Savers could lose as much as £10,000 by failing to inform their pension provider of their anticipated retirement age, with women suffering the biggest potential losses
Millions of workers have not revised their expected retirement ages in pension paperwork, leading to a warning from pension provider Aviva.
The days where women retired at age 60 and men at 65 have now been relegated to history. Ongoing increases to state pension age and the scrapping of the default retirement age in the workplace means individuals are now able to stop working at an age that suits them.
A worker with average earnings in an auto-enrolled pension scheme who planned to retire age 68 could lose £4,000 by leaving the retirement age on their pension at the default age of 65, according to Aviva.
Women that still have a default retirement age of 60 are the worst affected, with average earnings, stand to see £10,000 wiped off their retirement savings.
The losses occur because the default investments used by the majority of workplace savers employ a 'de-risking strategy', where savings are gradually shifted into lower-risk investments in the years ahead of retirement.
This is intended to lock in savers’ profits and reduce the potential for losses that they will not have the time to recoup. However, if this de-risking process starts earlier than necessary because the pension company does not have an accurate retirement date, savers stand to miss out on years of lost growth when their pension is at its largest.
The opposite can also happen if savers plan to retire earlier than the date on their pension plan. If savings haven’t been de-risked in time and the bulk of their savings remain in higher risk investments, any sudden market moves could see their pot suffer substantial losses.
With 47% of all workers paying into defined contribution pensions and as many as 90% of those using default investments, huge numbers of savers could be affected.
Commenting on the findings, Colin Williams, managing director of workplace savings and retirement says: “De-risking profiles have been carefully designed to balance risk and return in the approach to retirement. But this balance is thrown off kilter if someone wants to retire at a different age than was originally assumed when they started their pension.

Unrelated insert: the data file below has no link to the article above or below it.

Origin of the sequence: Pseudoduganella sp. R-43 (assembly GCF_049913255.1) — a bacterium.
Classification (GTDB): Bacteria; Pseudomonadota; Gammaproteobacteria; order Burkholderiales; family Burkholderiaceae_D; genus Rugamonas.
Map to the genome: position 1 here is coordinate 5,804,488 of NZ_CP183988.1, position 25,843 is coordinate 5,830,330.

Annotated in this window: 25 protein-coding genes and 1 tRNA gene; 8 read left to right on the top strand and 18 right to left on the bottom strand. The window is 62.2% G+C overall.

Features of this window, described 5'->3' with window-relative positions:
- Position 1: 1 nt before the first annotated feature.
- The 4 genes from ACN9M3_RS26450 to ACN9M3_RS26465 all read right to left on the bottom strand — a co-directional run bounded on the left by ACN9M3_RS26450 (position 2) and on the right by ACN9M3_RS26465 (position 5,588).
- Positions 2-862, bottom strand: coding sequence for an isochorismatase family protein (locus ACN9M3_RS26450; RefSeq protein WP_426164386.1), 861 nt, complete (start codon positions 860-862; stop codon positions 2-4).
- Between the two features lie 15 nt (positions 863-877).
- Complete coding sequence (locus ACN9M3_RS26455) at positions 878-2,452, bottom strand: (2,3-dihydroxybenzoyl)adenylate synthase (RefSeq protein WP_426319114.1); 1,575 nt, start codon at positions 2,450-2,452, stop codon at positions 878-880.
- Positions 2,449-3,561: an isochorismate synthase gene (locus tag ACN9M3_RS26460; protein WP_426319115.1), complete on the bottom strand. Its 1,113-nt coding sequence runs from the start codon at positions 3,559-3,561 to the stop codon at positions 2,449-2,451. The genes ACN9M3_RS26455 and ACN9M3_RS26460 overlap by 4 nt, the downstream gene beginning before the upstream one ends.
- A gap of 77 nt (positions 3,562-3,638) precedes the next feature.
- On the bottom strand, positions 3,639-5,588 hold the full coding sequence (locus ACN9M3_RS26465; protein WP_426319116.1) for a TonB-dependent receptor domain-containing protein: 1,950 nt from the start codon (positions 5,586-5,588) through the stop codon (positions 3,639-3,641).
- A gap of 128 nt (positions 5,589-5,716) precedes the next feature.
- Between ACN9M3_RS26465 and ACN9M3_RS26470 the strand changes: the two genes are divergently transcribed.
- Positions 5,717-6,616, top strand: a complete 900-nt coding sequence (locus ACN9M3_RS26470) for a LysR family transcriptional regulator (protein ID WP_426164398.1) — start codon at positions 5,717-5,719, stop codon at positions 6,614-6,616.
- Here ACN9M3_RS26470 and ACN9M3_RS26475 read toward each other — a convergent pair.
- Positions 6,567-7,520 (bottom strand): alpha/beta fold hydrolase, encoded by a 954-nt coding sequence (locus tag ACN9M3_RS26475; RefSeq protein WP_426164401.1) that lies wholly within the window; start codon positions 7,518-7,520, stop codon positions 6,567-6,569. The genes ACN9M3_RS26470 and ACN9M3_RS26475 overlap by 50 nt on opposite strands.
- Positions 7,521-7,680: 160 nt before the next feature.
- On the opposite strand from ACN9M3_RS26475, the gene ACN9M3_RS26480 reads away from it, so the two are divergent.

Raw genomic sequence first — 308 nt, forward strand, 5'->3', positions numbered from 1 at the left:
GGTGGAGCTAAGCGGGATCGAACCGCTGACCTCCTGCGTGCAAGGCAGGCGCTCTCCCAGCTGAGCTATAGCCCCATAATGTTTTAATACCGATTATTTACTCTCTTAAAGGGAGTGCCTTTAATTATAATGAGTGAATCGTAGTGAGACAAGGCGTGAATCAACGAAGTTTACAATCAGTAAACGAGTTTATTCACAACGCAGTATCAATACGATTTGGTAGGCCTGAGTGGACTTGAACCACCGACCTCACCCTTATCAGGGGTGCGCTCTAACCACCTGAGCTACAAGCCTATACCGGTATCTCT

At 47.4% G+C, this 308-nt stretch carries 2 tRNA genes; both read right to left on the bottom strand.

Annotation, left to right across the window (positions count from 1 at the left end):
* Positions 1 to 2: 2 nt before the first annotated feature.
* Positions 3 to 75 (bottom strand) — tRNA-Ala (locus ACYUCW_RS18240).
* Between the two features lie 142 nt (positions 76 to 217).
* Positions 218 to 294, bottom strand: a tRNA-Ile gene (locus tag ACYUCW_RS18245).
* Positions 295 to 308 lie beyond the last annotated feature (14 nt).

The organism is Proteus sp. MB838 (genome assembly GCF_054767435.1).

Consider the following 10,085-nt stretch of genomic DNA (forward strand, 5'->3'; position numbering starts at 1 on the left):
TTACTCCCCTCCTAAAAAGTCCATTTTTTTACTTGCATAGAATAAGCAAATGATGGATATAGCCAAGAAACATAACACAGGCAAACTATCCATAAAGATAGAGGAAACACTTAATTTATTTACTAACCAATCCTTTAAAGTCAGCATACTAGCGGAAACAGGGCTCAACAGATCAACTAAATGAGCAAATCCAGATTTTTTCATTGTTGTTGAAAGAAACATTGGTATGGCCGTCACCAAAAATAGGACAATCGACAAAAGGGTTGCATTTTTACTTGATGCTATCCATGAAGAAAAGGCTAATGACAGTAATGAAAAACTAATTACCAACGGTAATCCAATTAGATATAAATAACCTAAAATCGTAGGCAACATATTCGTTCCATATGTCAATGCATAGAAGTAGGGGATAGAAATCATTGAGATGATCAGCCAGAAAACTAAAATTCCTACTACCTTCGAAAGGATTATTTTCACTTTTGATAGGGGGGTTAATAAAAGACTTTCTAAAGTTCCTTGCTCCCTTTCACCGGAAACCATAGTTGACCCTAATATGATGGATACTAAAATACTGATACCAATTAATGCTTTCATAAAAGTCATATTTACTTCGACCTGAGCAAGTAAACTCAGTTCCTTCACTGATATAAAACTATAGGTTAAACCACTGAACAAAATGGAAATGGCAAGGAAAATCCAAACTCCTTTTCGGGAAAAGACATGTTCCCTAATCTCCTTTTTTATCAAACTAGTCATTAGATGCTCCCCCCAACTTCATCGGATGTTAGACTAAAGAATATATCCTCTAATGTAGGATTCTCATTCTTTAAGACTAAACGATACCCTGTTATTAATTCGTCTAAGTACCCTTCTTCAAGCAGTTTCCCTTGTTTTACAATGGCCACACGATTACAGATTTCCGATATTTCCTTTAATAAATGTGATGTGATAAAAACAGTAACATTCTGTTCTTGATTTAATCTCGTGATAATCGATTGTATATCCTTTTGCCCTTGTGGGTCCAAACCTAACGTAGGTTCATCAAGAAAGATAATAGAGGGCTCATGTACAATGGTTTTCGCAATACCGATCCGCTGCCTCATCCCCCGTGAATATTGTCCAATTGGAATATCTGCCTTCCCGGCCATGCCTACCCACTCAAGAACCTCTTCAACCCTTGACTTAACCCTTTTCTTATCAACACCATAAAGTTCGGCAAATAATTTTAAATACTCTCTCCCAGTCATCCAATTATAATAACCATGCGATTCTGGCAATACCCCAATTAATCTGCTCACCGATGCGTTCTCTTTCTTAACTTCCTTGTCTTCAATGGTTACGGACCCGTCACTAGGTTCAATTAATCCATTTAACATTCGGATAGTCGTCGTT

“Changing your retirement age is a really simply way to maximise the potential returns of your pension investments. Plus, it’s an opportunity to check how much is in your fund and if you’re on course to achieve the type of retirement you want.
"Many providers allow you to check and change your retirement age online and check the retirement age their provider holds and if it doesn’t match their current plans change it."
Pension freedoms make de-risking largely irrelevant...
... because the whole point of de-risking was to prevent people's pension funds being adversely affected by a huge swing (downward, at least) when it came time to buy that compulsory annuity.
These days, annuities are generally poor value for money, and the only people who should be in a plan with such an automatic age-related de-risking strategy would be only those who know ahead of time that they will be getting an annuity.
Anyone planning on using drawdown should not be using this automated de-risking and should be taking a more proactive approach to how their pension fund is allocated.
Scot Widows caught me with this "scam"
When I switched some pension to SW pension funds, they asked me my retirement age and I responded 60+ (no real idea). I invested about 6 months before my 60th birthday and found out - unannounced, months later - that SW had switched and lost me several £k at my 60th birthday. I fought this bitterly and threatened various actions and - eventually - they agreed to reinstate me to status quo ante. Why would any company not question 60+ in a response form? Even the SW exec I chatted to agreed an email would have been sensible. In my view, the problem is under-qualified "jobsworths" doing jobs that can affect peoples finances - sometimes adversely - clearly without supervision.